Windows Tips and Tricks
Last updated: 9/24/03
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Do you want to see what is going on behind the Windows XP and 2000 splash screens? When Windows first starts up it displays a screen with the Windows logo known as the splash screen. To see what is going one behind it use notepad to edit the C:\boot.ini file (to see the file listed, you may need to set your Windows Explorer, Tools, Folder Options, View to see hidden files and folders, and to unhide protected system files). You'll see a line that looks similar to this:
multi(0)disk(0)rdisk(0)partition(1)\WINNT="Microsoft Windows 2000 Professional" /fastdetect
Add a space and /SOS to the end of the line so it looks like this:
multi(0)disk(0)rdisk(0)partition(1)\WINNT="Microsoft Windows 2000 Professional" /fastdetect /SOS
The boot.ini file can also be edited in Windows XP by right-clicking My Computer, Properties, Advanced, Startup and Recovery, Edit.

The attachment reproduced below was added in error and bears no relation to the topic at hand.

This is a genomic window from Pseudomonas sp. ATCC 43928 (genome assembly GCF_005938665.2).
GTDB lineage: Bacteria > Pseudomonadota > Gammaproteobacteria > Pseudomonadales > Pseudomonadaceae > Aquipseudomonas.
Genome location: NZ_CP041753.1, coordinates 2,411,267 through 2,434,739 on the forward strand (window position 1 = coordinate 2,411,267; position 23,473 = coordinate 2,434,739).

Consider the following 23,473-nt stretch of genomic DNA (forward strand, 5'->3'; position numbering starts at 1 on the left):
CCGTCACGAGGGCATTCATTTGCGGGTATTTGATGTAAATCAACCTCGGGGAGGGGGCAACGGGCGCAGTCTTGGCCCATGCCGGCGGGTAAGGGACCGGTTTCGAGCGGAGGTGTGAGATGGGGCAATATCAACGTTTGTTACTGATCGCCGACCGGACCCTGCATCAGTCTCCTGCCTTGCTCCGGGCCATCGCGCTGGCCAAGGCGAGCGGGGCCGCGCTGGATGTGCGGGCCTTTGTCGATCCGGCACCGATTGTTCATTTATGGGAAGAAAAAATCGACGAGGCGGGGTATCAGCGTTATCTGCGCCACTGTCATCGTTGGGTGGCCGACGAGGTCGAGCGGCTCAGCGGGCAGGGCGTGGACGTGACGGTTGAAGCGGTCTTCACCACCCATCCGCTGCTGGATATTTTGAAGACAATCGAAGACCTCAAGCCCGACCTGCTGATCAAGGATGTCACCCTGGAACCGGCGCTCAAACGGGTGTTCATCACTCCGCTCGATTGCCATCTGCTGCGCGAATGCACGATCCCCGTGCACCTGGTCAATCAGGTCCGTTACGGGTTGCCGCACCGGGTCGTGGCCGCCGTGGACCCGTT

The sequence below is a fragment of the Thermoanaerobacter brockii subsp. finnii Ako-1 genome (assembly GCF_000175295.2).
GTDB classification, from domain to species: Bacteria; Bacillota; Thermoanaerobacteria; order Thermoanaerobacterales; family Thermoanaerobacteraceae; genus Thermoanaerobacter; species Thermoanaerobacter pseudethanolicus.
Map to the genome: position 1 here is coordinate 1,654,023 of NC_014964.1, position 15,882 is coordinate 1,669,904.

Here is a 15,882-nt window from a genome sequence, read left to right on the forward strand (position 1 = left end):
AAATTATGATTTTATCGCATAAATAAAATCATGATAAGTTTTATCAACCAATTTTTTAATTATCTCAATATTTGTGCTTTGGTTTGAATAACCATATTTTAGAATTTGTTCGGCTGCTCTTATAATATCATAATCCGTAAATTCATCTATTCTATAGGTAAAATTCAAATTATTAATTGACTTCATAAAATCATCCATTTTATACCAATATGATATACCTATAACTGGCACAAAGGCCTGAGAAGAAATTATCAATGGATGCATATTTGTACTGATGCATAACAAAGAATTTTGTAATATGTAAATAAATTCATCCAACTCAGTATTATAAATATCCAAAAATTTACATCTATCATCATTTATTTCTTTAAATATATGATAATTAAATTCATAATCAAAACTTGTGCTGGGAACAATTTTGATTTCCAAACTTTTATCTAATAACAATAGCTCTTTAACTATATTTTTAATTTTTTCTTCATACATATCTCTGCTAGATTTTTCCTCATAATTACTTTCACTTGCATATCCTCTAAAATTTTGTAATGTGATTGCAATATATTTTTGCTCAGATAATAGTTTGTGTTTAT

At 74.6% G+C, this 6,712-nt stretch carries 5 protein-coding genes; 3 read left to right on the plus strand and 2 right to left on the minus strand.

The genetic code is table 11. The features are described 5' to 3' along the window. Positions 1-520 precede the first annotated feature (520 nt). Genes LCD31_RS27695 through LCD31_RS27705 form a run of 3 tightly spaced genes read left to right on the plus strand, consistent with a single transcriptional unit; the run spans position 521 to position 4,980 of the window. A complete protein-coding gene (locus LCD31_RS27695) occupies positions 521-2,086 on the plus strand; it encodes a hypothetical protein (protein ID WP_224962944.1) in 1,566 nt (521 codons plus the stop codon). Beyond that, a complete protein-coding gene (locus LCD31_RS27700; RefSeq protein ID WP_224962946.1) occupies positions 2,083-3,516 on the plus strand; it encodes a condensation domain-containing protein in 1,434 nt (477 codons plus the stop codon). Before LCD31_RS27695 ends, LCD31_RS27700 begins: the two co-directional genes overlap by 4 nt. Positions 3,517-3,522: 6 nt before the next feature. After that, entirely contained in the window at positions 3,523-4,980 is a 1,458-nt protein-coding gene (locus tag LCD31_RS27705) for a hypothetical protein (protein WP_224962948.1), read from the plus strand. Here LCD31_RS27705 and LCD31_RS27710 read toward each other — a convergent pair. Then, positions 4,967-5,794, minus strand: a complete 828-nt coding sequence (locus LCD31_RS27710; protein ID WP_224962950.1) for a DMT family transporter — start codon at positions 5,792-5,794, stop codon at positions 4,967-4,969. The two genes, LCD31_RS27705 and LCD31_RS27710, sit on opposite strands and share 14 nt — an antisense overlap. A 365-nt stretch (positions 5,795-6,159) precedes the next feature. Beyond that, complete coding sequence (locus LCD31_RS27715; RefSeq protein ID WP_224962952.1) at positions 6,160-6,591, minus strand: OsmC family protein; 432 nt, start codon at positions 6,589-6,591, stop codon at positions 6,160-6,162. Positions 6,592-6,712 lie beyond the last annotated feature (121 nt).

Here's a quicker shortcut to the Windows 9X/Me/2000/XP System Properties
(submitted by Doug Gould)... Press the Pause/Break key while holding
down the Windows Logo key.
A quicker shortcut to the Windows Explorer (submitted by Nigel MacGeorge). Press
the key with the Windows logo on it, together with the "e" key. This
will immediately launch the Windows Explorer. Use the Windows key and "i" and
you immediately launch the Internet Explorer (the second one didn't work on
my computer with Windows Me and IE 6.0--Larry).
How to get at the Windows 9X System
Properties in Two clicks (submitted by Martin Halvorson). Right
click My Computer on your desktop and Select Properties from the menu. Actually,
it may take more clicks to get at My Computer. In Windows 98 just
click the Show Desk Top icon on the System Trey (next to the Start button).
How to Get at the Windows 9x Display Properties
in one click. Right-click any bare spot on your Desktop and Select
The Windows 9X Start button is bigger than
it appears... Click any bare spot on your Desktop with your mouse
and the Start menu will pop-up.
How to avoid processing the config.sys
and autoexec.bat files when booting Windows 9X. (This is useful
for trouble-shooting. For example, use it if Windows doesn't get
past the Splash screen when booting-up.). Hold the Shift Key down
while Windows boots.
How to shut-down a non-responding program
without shutting-down Windows 9X. You don't need to turn-off
your computer to clear a misbehaved program/frozen Window. Hold the